March 26, 1888 – The formal opening of the North Chicago Street Railroad takes place with “speeches, music, enthusiasm, and a crowd, not to mention bunting, flags, and flowers.” [Chicago Daily Tribune, March 27, 1888] As early as 10:00 a.m. people begin to gather outside the power house at the corner of North Clark and Elm Streets. At 11:15 a.m. company president Charles Tyson Yerkes appears with dignitaries that include Mayor John Roche, who makes a few brief remarks. The band plays America and there are other speeches and more music before Yerkes finally rises to say, “I find that there is nothing left for me to talk on. The pervious speakers got hold of my notes and I am practically left out. I thank the people of the North Side for their patience in waiting for the fulfillment of the promises which are made. They now see the great work upon which we were so long engaged. I thank the city officials for the aid they have given us. I wish to thank the press for their uniform kindness. They have always been on our side.” After the band plays The Beautiful Blue Danube at 12:05 two thousand people rush the tracks, trying to get on the first car. At 1:05 p.m. the cars make it through the crowds and reach the entrance to the La Salle Street tunnel. Teams of horses are used to pull the cars over the crossing of tracks at Clark and Wells, and a horse pulling Car Number 186 is spooked by the crowd and dashes into it, throwing several onlookers into the mud and slush. The first car to return passes out of the tunnel at 1:22 p.m., having made the tour of La Salle, Monroe and Dearborn streets in 17 minutes. The first serious problem occurs at 5:30 p.m. when an accident with the grip on one car at Wisconsin Street ties up the cars behind it for 45 minutes.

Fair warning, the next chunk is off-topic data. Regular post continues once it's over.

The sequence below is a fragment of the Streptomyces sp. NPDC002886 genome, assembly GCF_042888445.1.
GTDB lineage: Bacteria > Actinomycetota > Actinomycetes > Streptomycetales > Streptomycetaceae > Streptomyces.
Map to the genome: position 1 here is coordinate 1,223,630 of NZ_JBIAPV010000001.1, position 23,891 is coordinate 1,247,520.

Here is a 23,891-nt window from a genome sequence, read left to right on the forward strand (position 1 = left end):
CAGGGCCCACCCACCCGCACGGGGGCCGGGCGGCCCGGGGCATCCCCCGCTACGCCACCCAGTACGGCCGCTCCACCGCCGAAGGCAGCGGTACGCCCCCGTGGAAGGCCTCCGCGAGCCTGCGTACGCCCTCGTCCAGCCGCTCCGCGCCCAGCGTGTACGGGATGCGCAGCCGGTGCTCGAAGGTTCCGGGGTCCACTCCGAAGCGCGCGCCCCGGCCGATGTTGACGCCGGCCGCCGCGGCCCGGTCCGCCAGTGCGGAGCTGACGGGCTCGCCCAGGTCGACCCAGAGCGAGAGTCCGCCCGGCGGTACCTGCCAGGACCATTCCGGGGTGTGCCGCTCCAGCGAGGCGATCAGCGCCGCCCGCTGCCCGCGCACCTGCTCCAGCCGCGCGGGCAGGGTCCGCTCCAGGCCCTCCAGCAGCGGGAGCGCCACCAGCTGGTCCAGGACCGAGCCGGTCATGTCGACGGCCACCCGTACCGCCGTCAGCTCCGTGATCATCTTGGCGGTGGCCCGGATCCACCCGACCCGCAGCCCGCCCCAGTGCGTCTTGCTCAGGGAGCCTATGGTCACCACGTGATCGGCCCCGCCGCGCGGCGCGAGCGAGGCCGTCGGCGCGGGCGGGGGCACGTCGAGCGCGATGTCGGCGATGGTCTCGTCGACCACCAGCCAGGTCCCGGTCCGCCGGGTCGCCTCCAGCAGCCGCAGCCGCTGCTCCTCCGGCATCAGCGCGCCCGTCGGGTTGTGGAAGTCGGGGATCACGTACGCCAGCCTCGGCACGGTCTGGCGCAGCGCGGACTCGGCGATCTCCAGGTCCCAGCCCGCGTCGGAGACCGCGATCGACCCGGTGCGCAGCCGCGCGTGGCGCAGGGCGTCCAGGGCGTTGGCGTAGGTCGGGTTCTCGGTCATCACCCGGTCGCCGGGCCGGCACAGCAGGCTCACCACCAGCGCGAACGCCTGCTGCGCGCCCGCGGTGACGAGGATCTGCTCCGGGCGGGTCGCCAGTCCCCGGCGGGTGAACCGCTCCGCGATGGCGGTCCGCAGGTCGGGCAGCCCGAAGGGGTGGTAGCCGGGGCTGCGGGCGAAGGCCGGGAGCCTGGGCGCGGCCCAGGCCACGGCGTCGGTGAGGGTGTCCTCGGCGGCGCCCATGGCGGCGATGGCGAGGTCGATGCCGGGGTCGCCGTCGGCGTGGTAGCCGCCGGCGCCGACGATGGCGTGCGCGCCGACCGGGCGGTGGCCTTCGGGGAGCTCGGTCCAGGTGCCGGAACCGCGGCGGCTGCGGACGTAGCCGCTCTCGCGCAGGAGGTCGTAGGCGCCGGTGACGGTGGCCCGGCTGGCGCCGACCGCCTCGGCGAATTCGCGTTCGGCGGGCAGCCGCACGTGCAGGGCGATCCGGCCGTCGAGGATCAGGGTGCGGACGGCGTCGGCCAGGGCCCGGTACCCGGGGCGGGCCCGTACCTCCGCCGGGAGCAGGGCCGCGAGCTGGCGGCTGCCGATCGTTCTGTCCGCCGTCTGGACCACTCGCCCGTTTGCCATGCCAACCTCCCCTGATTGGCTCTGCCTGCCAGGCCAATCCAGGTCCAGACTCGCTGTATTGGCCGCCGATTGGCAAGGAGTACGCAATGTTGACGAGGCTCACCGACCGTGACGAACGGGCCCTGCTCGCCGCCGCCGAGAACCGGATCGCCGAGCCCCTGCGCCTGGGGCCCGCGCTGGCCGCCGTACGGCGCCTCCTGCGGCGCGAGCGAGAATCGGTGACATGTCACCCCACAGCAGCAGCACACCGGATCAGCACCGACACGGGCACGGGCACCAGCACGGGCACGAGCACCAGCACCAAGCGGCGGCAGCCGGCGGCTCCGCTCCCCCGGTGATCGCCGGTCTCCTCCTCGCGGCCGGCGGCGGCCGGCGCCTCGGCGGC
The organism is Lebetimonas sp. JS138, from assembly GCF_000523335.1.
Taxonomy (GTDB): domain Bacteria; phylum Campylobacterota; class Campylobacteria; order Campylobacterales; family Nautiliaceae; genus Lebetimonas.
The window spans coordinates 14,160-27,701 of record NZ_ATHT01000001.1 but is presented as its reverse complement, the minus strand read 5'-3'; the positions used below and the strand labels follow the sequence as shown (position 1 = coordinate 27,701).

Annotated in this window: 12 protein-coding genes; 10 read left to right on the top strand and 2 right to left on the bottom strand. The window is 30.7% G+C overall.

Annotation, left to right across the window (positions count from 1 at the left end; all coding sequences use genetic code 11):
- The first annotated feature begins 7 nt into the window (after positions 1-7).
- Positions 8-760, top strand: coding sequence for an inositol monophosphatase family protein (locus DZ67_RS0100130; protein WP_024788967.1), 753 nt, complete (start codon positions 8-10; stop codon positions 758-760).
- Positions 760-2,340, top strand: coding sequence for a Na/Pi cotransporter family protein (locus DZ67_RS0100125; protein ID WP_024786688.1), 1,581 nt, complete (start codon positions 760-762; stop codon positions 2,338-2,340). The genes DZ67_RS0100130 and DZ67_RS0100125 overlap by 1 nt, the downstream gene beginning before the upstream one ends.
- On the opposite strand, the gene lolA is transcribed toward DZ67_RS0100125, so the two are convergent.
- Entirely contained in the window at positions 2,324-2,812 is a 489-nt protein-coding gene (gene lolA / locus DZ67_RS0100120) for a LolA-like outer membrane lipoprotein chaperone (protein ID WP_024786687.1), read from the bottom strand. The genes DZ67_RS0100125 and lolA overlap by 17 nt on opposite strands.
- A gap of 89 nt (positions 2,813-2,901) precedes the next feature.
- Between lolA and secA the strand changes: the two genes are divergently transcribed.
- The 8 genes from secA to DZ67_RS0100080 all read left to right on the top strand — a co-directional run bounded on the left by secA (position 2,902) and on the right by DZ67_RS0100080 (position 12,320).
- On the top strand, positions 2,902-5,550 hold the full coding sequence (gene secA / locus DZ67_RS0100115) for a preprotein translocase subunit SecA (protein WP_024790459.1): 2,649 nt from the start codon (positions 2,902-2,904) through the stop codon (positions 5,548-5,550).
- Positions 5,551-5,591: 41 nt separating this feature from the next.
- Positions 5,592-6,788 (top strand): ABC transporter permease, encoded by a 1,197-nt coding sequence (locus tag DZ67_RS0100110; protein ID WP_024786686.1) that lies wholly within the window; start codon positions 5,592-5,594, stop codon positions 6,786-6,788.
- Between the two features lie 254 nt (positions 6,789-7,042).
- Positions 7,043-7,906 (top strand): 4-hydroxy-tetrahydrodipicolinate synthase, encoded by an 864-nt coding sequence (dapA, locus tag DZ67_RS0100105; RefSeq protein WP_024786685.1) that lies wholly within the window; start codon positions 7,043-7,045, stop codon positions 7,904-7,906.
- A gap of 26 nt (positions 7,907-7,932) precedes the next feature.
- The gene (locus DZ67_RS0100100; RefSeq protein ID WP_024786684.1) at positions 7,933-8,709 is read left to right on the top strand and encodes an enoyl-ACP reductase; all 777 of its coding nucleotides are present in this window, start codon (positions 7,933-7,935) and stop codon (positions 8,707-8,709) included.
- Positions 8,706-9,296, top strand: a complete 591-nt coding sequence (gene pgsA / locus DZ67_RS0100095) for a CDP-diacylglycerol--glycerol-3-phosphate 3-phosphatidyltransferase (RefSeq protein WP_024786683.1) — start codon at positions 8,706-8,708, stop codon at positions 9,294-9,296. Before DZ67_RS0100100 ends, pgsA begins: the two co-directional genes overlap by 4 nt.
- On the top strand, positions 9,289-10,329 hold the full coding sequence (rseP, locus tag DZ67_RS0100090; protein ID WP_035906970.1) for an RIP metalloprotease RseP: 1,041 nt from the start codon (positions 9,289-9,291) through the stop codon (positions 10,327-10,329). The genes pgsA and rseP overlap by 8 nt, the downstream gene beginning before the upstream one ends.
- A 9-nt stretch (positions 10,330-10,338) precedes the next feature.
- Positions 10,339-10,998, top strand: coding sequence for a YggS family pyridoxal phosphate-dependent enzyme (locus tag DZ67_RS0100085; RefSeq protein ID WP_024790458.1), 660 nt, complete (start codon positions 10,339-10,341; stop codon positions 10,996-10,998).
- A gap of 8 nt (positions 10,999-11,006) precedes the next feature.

March 26, 1867 -- Dwight Heald Perkins is born in Memphis, Tennessee. If a Chicago architect -- if an architect anywhere -- has been more forgotten by history, it is this guy. So skilled that he was asked to serve as an instructor at M.I.T. after only two years as a student, he returned to Chicago in 1888 and went to work with Burnham & Root in February of 1889. After the conclusion of the 1893 fair Daniel Burnham was forced to downsize the office and regretfully part with Perkins. But he gave him the commission to design the Steinway Building, a gesture that says much about both men. It was in Perkins's offices in the Steinway building that Frank Lloyd Wright came to work after parting with Louis Sullivan as did a number of other architects who came to prominence in the following decades. The Chicagoland area would be a far different place today if it were not for Perkins. He co-wrote the 1905 Metropolitan Parks Report, a document that began a campaign for planned open space, set aside from development, a report that preceded the great Chicago Plan of 1909 by four years. It was also in 1905 that he was named Chief Architect for the Chicago Board of Education, a post he occupied for five years. In those five years he designed 40 school buildings. If in an entire career an architect could design one building as beautiful as Carl Schurz High School at Milwaukee and Addison, pictured above, he or she could end that career assured of having made an incalculable contribution.